The commission found that the context for its work was an environment where over the past two decades, the conduct of science and the security landscape have changed considerably. Some problems are long-standing in the structure and culture of the Department. At their core, they reflect the difficulties that the Department has had in making the transition from a world in which our national security laboratories were fairly insulated from the outside to one in which they have -- and need – much greater scientific interaction with other laboratories, institutions and industry. The nature of open science, in turn, has become much more international, collaborative, and networked. And these interactions are taking place in an environment in which the threats to our security have become more complex, multifaceted, and sophisticated, as our nation grapples with the war on terrorism and preventing weapons of mass destruction from falling into the wrong hands. Accordingly, providing for both excellence in science and security requires increased vigilance and threat awareness on the part of the national laboratories, within a risk-based security system that will allow open, unclassified scientific interaction to flourish.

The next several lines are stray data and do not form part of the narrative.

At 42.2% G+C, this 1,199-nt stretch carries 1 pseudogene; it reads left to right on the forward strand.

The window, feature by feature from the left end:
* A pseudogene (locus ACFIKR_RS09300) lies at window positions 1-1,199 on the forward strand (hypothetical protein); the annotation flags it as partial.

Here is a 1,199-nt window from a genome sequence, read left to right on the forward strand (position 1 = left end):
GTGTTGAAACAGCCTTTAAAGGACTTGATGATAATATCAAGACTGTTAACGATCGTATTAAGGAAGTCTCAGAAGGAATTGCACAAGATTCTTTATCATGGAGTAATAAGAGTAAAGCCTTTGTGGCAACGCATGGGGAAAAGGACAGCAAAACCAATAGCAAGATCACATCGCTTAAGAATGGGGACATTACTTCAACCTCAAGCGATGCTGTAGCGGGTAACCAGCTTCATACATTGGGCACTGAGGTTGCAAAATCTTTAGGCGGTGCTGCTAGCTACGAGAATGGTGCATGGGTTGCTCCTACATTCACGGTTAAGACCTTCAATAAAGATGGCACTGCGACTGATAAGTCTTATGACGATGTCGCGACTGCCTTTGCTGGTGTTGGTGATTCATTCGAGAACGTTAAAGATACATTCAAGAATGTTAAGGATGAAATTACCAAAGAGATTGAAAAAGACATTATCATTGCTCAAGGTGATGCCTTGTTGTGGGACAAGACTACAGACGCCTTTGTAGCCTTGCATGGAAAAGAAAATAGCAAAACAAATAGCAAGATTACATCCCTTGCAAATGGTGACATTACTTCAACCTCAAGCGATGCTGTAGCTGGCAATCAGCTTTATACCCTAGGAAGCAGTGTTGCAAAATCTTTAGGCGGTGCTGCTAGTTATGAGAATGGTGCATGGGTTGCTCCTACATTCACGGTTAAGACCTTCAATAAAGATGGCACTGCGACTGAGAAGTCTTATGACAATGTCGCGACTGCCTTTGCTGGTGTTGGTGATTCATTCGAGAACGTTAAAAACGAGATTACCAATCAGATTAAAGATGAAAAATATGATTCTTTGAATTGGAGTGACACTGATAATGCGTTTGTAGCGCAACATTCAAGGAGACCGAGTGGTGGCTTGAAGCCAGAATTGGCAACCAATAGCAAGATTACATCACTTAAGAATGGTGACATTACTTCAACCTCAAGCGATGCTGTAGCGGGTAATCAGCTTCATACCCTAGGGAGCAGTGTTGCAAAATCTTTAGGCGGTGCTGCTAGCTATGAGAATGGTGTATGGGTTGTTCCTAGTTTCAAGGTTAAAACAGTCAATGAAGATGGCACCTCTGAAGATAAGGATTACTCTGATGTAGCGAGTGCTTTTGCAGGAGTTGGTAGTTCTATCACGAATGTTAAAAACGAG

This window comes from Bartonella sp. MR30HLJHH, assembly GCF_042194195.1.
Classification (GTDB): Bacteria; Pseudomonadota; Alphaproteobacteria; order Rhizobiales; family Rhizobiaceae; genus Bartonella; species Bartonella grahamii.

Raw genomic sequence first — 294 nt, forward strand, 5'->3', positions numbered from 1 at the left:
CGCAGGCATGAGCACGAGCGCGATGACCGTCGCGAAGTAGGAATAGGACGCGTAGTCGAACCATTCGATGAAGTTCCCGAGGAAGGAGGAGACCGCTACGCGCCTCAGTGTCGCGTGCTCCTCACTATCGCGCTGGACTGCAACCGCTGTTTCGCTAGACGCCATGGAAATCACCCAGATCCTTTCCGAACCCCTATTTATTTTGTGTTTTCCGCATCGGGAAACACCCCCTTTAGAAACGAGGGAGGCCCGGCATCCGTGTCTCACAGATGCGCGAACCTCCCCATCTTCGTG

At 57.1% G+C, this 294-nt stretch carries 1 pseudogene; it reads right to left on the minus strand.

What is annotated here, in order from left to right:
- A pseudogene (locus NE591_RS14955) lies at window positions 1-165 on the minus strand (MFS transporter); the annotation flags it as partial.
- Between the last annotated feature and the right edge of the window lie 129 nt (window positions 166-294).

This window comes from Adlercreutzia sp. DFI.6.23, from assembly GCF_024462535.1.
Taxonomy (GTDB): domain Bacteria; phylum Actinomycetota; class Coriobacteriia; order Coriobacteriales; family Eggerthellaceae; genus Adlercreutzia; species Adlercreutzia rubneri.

The commission felt that the controversies following the Wen Ho Lee investigation and the investigation of the missing hard drives exacerbated many of the Department’s existing problems. Well-intentioned, but poorly engineered, security procedures imposed in the wake of the security scandals were found to be undermining an atmosphere of creativity and innovation. This legacy deeply affects the open science community at the laboratories and ultimately will undercut not only DOE’s science programs, but also our national security.
Summary of Analysis